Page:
Children’s literature is one of the most impactful and welcoming genres of all universal literature, and one of its great advantages is that it has an audience not only for children, but youth and adult. And within it, stories are a fundamental part, in which they stand out of all kinds. And one of them is the tale of Bluebeard.
From the same author of Cinderella
This famous fairy tale, written by Charles Perrault, in 1697, has as its main character a ruthless assassin, who hides the bodies of his late ex-wives, in an old attic that is discovered by his last companion and this one, frightened, runs in search of Help. In the end, his brother killed the fearsome Bluebeard, who had a reputation for being widowed several times.
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Although it is sometimes unbelievable to believe, this character may have existed in real life and is likely to be inspired by English legends, which attribute this famous story to Conomor, a former medieval ruler of England, married to a woman whose name was Trephine.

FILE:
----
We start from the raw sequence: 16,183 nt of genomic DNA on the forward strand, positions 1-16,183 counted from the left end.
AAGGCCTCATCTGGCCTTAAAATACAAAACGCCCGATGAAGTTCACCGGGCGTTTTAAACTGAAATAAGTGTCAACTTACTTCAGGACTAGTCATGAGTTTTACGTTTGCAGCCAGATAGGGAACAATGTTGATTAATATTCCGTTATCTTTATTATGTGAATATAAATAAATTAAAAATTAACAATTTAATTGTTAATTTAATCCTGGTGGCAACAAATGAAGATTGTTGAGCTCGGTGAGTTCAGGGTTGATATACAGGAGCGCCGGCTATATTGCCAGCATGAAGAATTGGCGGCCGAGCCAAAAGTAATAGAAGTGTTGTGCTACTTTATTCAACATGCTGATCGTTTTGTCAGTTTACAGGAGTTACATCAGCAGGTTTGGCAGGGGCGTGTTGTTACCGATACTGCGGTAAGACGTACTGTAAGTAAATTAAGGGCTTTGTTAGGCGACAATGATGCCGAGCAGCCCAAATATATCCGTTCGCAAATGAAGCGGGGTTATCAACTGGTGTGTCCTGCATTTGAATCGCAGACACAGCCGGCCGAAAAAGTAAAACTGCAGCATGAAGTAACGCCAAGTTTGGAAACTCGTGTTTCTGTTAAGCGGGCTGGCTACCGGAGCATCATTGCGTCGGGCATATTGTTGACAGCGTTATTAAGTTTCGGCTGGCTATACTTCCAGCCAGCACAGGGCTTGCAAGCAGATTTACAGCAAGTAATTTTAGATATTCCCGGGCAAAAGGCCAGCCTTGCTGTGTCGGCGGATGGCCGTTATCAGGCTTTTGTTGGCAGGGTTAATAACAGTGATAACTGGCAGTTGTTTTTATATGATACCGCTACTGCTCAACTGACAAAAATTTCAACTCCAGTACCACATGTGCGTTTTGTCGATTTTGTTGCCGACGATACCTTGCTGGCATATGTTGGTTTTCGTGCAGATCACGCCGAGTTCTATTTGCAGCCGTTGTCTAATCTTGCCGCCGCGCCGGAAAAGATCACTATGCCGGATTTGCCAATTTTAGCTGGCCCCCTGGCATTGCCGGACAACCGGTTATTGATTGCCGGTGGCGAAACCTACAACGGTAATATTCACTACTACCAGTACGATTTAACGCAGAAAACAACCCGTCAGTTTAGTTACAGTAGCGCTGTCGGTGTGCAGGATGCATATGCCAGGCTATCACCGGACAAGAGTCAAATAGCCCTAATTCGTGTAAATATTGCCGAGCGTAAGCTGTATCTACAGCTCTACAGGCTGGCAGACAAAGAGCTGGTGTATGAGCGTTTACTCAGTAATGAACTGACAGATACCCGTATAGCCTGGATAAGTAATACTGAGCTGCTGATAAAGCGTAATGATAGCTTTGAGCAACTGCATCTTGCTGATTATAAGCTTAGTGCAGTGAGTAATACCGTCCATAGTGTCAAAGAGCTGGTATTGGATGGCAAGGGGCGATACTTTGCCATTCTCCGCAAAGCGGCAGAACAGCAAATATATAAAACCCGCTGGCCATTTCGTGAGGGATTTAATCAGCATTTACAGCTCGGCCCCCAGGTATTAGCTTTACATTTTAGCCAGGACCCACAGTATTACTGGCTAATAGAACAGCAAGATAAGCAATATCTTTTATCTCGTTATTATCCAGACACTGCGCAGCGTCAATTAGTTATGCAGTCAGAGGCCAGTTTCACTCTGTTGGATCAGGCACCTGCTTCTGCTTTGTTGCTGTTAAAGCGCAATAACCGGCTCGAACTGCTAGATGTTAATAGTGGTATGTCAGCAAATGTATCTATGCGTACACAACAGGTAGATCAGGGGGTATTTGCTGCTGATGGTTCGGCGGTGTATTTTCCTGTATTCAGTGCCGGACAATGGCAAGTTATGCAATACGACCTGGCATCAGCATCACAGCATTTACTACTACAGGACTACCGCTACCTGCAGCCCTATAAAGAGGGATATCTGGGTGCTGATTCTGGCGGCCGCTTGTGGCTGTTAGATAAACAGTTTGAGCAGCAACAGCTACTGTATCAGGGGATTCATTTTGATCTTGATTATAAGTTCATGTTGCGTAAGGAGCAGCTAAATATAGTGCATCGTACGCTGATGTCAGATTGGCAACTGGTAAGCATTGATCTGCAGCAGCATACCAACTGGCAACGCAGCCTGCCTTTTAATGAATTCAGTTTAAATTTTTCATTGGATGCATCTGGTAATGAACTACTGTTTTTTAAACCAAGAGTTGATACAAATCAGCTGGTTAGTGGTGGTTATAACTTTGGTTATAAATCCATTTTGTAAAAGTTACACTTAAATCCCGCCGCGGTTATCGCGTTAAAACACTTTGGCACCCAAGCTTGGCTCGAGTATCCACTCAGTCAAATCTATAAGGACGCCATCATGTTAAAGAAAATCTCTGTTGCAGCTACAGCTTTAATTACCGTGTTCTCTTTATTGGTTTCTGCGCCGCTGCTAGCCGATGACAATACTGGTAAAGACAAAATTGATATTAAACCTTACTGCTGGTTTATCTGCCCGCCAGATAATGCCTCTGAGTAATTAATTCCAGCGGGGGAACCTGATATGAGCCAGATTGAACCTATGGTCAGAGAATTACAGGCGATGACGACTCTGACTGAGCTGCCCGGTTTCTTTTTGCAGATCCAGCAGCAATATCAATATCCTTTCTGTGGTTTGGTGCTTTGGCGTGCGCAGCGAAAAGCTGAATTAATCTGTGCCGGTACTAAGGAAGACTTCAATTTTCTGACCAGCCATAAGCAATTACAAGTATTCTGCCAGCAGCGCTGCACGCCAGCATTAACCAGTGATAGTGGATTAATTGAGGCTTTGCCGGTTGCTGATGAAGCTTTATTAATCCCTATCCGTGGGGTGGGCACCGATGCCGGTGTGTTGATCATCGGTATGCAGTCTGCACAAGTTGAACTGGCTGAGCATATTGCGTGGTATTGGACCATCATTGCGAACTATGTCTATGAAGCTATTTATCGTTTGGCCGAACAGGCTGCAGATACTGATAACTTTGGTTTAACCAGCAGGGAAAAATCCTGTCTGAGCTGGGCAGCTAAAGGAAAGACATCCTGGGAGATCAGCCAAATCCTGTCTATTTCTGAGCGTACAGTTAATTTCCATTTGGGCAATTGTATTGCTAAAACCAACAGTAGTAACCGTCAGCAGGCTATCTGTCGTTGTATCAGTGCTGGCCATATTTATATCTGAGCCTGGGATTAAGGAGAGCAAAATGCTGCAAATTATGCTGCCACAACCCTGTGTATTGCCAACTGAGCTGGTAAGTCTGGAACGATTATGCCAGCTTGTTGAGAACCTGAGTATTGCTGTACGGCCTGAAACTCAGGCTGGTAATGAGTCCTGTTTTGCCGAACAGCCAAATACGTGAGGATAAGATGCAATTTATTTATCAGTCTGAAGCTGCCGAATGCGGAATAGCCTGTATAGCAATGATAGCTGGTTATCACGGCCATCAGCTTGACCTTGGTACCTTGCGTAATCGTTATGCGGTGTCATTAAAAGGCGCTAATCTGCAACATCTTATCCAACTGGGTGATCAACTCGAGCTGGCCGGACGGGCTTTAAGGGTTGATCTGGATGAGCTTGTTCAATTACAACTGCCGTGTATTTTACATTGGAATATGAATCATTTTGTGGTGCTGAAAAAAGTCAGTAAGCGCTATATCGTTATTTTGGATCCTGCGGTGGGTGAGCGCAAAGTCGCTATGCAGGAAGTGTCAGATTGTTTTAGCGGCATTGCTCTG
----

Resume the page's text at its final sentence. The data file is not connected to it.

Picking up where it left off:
Conomor and Trephine are the protagonists of a well-known urban legend in England. In some places in Britain Conomor is regarded as a saint, as he was a martyr as far as marital life is concerned, for he had repeatedly been widowed.
Trephine was supposedly warned by a ghost who lived in the castle where they lived. It was the personality of the last wife who had Conomor and warned her that if she became pregnant, the terrible Conomor would behead her.
Indeed, he beheaded her but miraculously managed to survive and give birth to a son, which he named Tremeur. So Conomor, the real Bluebeard, left descendants. True or not, these stories are fascinating because they unleash a whirlwind of emotions and intrigue in readers.